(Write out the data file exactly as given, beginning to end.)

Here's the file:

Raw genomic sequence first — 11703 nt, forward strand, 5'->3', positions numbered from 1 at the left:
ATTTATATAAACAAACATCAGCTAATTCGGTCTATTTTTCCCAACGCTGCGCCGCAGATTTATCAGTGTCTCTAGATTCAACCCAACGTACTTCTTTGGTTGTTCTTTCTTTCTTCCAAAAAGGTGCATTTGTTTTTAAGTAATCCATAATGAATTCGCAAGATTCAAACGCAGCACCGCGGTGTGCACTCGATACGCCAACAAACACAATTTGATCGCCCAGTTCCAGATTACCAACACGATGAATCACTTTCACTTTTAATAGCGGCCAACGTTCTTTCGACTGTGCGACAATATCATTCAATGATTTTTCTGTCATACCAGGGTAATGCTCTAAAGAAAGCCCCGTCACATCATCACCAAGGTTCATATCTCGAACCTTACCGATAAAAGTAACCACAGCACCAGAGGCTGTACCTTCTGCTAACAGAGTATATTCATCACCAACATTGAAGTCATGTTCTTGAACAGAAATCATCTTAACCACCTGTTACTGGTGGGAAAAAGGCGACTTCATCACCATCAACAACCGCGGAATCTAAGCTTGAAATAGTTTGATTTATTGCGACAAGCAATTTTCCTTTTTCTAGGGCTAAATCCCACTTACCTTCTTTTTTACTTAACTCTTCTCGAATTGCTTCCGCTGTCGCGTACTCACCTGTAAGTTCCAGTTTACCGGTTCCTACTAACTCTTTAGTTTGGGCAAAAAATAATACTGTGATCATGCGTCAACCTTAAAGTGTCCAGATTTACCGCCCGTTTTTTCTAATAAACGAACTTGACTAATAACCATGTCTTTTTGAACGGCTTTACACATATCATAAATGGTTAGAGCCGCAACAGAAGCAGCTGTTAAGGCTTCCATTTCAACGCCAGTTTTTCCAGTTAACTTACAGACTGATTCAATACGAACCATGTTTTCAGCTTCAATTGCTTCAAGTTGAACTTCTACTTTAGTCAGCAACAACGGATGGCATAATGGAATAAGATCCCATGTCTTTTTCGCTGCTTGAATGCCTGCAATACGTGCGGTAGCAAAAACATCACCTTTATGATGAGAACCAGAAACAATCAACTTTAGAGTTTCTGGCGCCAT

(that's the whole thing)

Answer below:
Raw genomic sequence first — 11703 nt, forward strand, 5'->3', positions numbered from 1 at the left:
ATTTATATAAACAAACATCAGCTAATTCGGTCTATTTTTCCCAACGCTGCGCCGCAGATTTATCAGTGTCTCTAGATTCAACCCAACGTACTTCTTTGGTTGTTCTTTCTTTCTTCCAAAAAGGTGCATTTGTTTTTAAGTAATCCATAATGAATTCGCAAGATTCAAACGCAGCACCGCGGTGTGCACTCGATACGCCAACAAACACAATTTGATCGCCCAGTTCCAGATTACCAACACGATGAATCACTTTCACTTTTAATAGCGGCCAACGTTCTTTCGACTGTGCGACAATATCATTCAATGATTTTTCTGTCATACCAGGGTAATGCTCTAAAGAAAGCCCCGTCACATCATCACCAAGGTTCATATCTCGAACCTTACCGATAAAAGTAACCACAGCACCAGAGGCTGTACCTTCTGCTAACAGAGTATATTCATCACCAACATTGAAGTCATGTTCTTGAACAGAAATCATCTTAACCACCTGTTACTGGTGGGAAAAAGGCGACTTCATCACCATCAACAACCGCGGAATCTAAGCTTGAAATAGTTTGATTTATTGCGACAAGCAATTTTCCTTTTTCTAGGGCTAAATCCCACTTACCTTCTTTTTTACTTAACTCTTCTCGAATTGCTTCCGCTGTCGCGTACTCACCTGTAAGTTCCAGTTTACCGGTTCCTACTAACTCTTTAGTTTGGGCAAAAAATAATACTGTGATCATGCGTCAACCTTAAAGTGTCCAGATTTACCGCCCGTTTTTTCTAATAAACGAACTTGACTAATAACCATGTCTTTTTGAACGGCTTTACACATATCATAAATGGTTAGAGCCGCAACAGAAGCAGCTGTTAAGGCTTCCATTTCAACGCCAGTTTTTCCAGTTAACTTACAGACTGATTCAATACGAACCATGTTTTCAGCTTCAATTGCTTCAAGTTGAACTTCTACTTTAGTCAGCAACAACGGATGGCATAATGGAATAAGATCCCATGTCTTTTTCGCTGCTTGAATGCCTGCAATACGTGCGGTAGCAAAAACATCACCTTTATGATGAGAACCAGAAACAATCAACTTTAGAGTTTCTGGCGCCAT